N2 - Typhoid fever is endemic across sub-Saharan Africa. However, estimates of the burden of typhoid are undermined by insufficient blood volumes and lack of sensitivity of blood culture. Here, we aimed to address this limitation by exploiting pre-enrichment culture followed by PCR, alongside routine blood culture to improve typhoid case detection. We carried out a prospective diagnostic cohort study and enrolled children (aged 0-4 years) with non-specific febrile disease admitted to a tertiary hospital in Blantyre, Malawi from August 2014 to July 2016. Blood was collected for culture (BC) and real-time PCR after a pre-enrichment culture in tryptone soy broth and ox-bile. DNA was subjected to PCR for invA (Pan-Salmonella), staG (S. Typhi), and fliC (S. Typhimurium) genes. A positive PCR was defined as invA plus either staG or fliC (CT<29). IgM and IgG ELISA against four S. Typhi antigens was also performed. In total, 643 children (median age 1.3 years) with nonspecific febrile disease were enrolled; 31 (4.8%) were BC positive for Salmonella (n = 13 S. Typhi, n = 16 S. Typhimurium, and n = 2 S. Enteritidis). Pre-enrichment culture of blood followed by PCR identified a further 8 S. Typhi and 15 S. Typhimurium positive children. IgM and IgG titres to the S. Typhi antigen STY1498 (haemolysin) were significantly higher in children that were PCR positive but blood culture negative compared to febrile children with all other non-typhoid illnesses. The addition of pre-enrichment culture and PCR increased the case ascertainment of invasive Salmonella disease in children by 62-94%. These data support recent burden estimates that highlight the insensitivity of blood cultures and support the targeting of pre-school children for typhoid vaccine prevention in Africa. Blood culture with real-time PCR following pre-enrichment should be used to further refine estimates of vaccine effectiveness in typhoid vaccine trials.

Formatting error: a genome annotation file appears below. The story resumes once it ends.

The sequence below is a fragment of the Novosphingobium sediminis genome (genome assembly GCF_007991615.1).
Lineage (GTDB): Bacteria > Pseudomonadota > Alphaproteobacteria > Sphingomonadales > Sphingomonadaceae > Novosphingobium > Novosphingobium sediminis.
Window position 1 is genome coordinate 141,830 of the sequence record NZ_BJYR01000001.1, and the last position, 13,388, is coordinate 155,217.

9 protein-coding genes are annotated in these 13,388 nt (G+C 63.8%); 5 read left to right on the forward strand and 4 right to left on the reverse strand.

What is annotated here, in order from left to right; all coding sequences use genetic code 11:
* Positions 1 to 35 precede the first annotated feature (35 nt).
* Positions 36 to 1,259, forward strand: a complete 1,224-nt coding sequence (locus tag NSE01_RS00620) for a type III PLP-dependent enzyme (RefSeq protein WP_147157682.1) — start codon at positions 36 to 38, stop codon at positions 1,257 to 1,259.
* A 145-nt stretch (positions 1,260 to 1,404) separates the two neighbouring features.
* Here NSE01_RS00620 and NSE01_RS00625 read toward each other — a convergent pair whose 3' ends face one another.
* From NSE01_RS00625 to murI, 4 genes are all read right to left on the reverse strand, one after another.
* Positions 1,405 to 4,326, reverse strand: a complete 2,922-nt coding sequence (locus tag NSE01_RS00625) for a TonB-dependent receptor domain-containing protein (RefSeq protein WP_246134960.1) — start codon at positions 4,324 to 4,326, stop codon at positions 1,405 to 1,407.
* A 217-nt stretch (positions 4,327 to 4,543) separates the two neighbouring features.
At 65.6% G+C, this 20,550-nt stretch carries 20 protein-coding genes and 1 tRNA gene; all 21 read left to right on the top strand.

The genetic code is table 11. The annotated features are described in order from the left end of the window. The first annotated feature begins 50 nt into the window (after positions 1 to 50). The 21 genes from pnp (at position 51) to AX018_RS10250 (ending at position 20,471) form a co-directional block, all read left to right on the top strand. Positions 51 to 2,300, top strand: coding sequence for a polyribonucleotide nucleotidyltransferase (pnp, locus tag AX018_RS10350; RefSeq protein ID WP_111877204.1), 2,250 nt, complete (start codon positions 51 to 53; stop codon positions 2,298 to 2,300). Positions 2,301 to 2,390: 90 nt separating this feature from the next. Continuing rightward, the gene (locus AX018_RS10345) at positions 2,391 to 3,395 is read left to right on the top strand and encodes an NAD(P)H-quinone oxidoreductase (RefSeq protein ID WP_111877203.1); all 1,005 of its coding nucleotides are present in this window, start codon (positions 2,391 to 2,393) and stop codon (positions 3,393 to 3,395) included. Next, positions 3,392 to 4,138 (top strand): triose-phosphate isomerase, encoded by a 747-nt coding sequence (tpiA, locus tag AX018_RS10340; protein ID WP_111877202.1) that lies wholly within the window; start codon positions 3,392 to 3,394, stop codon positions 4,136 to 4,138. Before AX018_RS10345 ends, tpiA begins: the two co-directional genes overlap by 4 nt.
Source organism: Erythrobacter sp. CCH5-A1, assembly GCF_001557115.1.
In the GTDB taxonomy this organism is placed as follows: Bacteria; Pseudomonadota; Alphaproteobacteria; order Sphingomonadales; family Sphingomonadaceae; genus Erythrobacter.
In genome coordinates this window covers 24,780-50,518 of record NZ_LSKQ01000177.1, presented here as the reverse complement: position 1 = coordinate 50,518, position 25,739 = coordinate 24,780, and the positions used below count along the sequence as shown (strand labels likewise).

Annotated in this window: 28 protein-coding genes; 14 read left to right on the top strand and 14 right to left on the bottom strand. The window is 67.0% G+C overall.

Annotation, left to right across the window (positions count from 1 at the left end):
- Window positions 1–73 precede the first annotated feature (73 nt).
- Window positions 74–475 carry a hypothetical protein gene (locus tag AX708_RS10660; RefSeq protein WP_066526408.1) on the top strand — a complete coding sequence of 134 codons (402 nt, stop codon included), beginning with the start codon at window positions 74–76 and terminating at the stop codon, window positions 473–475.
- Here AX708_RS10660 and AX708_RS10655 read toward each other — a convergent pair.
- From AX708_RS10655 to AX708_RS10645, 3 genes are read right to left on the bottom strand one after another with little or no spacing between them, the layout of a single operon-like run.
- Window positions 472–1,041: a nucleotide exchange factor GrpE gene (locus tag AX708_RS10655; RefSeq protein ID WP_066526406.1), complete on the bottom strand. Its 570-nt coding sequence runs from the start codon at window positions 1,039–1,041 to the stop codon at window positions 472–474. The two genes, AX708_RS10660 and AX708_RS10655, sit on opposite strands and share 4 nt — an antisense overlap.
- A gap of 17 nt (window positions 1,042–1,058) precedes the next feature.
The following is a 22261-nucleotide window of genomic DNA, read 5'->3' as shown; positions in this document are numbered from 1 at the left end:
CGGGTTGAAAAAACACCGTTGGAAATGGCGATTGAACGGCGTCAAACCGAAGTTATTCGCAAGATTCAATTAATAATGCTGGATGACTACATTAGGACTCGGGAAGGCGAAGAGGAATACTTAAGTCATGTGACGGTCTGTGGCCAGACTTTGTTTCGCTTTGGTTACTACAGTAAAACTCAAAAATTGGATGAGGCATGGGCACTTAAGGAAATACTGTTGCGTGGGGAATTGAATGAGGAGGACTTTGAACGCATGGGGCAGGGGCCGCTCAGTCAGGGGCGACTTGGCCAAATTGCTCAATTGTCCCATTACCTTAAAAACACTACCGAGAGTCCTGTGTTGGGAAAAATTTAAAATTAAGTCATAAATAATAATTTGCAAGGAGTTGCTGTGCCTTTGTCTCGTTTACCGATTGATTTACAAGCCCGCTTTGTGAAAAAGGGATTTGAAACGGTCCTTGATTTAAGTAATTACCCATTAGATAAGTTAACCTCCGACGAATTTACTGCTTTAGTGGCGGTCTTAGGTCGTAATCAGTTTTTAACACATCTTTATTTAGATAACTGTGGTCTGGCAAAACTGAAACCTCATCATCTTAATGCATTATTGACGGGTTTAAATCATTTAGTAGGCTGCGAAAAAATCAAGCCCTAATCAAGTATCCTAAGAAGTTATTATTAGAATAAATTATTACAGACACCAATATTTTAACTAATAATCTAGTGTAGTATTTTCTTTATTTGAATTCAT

AB - Typhoid fever is endemic across sub-Saharan Africa. However, estimates of the burden of typhoid are undermined by insufficient blood volumes and lack of sensitivity of blood culture. Here, we aimed to address this limitation by exploiting pre-enrichment culture followed by PCR, alongside routine blood culture to improve typhoid case detection. We carried out a prospective diagnostic cohort study and enrolled children (aged 0-4 years) with non-specific febrile disease admitted to a tertiary hospital in Blantyre, Malawi from August 2014 to July 2016. Blood was collected for culture (BC) and real-time PCR after a pre-enrichment culture in tryptone soy broth and ox-bile. DNA was subjected to PCR for invA (Pan-Salmonella), staG (S. Typhi), and fliC (S. Typhimurium) genes. A positive PCR was defined as invA plus either staG or fliC (CT<29). IgM and IgG ELISA against four S. Typhi antigens was also performed. In total, 643 children (median age 1.3 years) with nonspecific febrile disease were enrolled; 31 (4.8%) were BC positive for Salmonella (n = 13 S. Typhi, n = 16 S. Typhimurium, and n = 2 S. Enteritidis). Pre-enrichment culture of blood followed by PCR identified a further 8 S. Typhi and 15 S. Typhimurium positive children. IgM and IgG titres to the S. Typhi antigen STY1498 (haemolysin) were significantly higher in children that were PCR positive but blood culture negative compared to febrile children with all other non-typhoid illnesses. The addition of pre-enrichment culture and PCR increased the case ascertainment of invasive Salmonella disease in children by 62-94%. These data support recent burden estimates that highlight the insensitivity of blood cultures and support the targeting of pre-school children for typhoid vaccine prevention in Africa. Blood culture with real-time PCR following pre-enrichment should be used to further refine estimates of vaccine effectiveness in typhoid vaccine trials.

UR - http://www.scopus.com/inward/record.url?scp=85070788775&partnerID=8YFLogxK

U2 - 10.1371/journal.pntd.0007539

DO - 10.1371/journal.pntd.0007539

M3 - Article

VL - 13

JO - PLoS Neglected Tropical Diseases

T2 - PLoS Neglected Tropical Diseases

JF - PLoS Neglected Tropical Diseases

SN - 1935-2727

IS - 7

M1 - e0007539

ER -